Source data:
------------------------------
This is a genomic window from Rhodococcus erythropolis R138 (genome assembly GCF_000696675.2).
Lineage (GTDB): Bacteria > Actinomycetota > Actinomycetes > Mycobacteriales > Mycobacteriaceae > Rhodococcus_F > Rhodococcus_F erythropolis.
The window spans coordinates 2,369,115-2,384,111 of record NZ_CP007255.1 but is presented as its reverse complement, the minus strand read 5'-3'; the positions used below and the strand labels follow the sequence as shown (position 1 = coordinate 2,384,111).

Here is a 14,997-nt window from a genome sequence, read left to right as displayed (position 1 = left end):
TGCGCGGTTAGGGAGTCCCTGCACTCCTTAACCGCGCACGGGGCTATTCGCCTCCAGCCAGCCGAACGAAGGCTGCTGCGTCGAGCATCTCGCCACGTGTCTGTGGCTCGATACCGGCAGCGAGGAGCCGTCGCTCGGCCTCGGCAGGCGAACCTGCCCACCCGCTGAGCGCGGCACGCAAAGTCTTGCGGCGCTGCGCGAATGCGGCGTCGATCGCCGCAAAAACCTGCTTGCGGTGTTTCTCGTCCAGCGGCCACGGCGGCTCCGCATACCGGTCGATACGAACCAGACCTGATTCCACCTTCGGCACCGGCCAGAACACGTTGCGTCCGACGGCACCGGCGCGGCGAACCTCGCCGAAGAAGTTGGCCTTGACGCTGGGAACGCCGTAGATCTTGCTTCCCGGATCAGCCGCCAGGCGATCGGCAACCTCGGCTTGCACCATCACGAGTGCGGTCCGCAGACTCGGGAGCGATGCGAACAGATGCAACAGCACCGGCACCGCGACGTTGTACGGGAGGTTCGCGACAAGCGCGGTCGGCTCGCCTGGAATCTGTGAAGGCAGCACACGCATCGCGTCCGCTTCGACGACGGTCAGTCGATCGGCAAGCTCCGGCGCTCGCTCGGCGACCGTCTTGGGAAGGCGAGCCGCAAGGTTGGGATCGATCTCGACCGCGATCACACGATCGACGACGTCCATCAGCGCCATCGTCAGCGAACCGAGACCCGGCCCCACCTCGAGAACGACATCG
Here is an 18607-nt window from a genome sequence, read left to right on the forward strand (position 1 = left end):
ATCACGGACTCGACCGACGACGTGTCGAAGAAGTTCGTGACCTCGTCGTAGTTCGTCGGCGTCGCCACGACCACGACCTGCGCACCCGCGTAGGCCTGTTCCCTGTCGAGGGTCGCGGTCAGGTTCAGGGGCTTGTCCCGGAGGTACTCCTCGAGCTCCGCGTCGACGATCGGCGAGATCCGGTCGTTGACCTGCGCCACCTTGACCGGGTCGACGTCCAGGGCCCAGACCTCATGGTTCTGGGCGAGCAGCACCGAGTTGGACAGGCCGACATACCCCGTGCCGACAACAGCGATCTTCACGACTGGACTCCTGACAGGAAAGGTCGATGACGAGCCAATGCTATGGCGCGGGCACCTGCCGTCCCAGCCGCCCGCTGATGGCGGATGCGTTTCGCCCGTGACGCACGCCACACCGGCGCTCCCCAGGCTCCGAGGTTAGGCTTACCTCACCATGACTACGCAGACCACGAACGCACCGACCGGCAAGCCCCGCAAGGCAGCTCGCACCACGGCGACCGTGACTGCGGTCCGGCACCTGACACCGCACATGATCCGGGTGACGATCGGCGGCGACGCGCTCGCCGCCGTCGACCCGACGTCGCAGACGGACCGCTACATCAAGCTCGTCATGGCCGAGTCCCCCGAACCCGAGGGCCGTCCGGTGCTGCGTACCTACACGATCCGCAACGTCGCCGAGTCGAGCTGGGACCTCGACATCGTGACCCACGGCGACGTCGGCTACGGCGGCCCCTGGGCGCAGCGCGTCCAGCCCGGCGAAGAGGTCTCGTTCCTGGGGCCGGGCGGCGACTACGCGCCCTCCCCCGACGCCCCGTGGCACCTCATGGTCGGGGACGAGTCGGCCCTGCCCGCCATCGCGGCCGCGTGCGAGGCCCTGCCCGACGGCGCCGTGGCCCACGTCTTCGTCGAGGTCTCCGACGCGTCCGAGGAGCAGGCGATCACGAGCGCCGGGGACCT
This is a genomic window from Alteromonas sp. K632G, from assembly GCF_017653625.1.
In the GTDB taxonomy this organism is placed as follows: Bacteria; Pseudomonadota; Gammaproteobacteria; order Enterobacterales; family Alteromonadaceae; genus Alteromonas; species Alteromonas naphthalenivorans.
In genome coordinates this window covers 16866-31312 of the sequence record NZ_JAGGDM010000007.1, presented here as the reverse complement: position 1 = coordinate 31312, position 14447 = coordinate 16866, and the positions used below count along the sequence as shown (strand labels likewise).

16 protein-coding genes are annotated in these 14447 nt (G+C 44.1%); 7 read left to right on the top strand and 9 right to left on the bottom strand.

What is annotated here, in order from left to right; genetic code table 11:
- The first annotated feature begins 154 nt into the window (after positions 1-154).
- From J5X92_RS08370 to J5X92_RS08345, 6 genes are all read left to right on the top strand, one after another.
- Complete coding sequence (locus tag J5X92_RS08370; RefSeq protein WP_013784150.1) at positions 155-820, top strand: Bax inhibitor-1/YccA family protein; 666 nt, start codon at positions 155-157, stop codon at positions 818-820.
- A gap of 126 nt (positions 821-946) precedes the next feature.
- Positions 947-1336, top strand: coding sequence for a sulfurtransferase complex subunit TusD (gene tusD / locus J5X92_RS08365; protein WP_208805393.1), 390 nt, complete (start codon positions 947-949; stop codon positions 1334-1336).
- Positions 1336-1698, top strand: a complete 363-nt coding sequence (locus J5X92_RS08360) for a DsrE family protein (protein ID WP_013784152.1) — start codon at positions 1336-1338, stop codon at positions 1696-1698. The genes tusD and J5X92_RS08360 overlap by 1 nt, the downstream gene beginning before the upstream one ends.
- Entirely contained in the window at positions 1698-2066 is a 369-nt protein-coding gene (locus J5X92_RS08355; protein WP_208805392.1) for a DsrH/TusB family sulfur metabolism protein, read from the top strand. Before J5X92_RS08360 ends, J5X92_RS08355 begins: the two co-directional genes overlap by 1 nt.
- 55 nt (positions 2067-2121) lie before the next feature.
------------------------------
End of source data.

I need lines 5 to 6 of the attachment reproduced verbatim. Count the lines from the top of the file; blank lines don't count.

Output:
TGCGCGGTTAGGGAGTCCCTGCACTCCTTAACCGCGCACGGGGCTATTCGCCTCCAGCCAGCCGAACGAAGGCTGCTGCGTCGAGCATCTCGCCACGTGTCTGTGGCTCGATACCGGCAGCGAGGAGCCGTCGCTCGGCCTCGGCAGGCGAACCTGCCCACCCGCTGAGCGCGGCACGCAAAGTCTTGCGGCGCTGCGCGAATGCGGCGTCGATCGCCGCAAAAACCTGCTTGCGGTGTTTCTCGTCCAGCGGCCACGGCGGCTCCGCATACCGGTCGATACGAACCAGACCTGATTCCACCTTCGGCACCGGCCAGAACACGTTGCGTCCGACGGCACCGGCGCGGCGAACCTCGCCGAAGAAGTTGGCCTTGACGCTGGGAACGCCGTAGATCTTGCTTCCCGGATCAGCCGCCAGGCGATCGGCAACCTCGGCTTGCACCATCACGAGTGCGGTCCGCAGACTCGGGAGCGATGCGAACAGATGCAACAGCACCGGCACCGCGACGTTGTACGGGAGGTTCGCGACAAGCGCGGTCGGCTCGCCTGGAATCTGTGAAGGCAGCACACGCATCGCGTCCGCTTCGACGACGGTCAGTCGATCGGCAAGCTCCGGCGCTCGCTCGGCGACCGTCTTGGGAAGGCGAGCCGCAAGGTTGGGATCGATCTCGACCGCGATCACACGATCGACGACGTCCATCAGCGCCATCGTCAGCGAACCGAGACCCGGCCCCACCTCGAGAACGACATCG
Here is an 18607-nt window from a genome sequence, read left to right on the forward strand (position 1 = left end):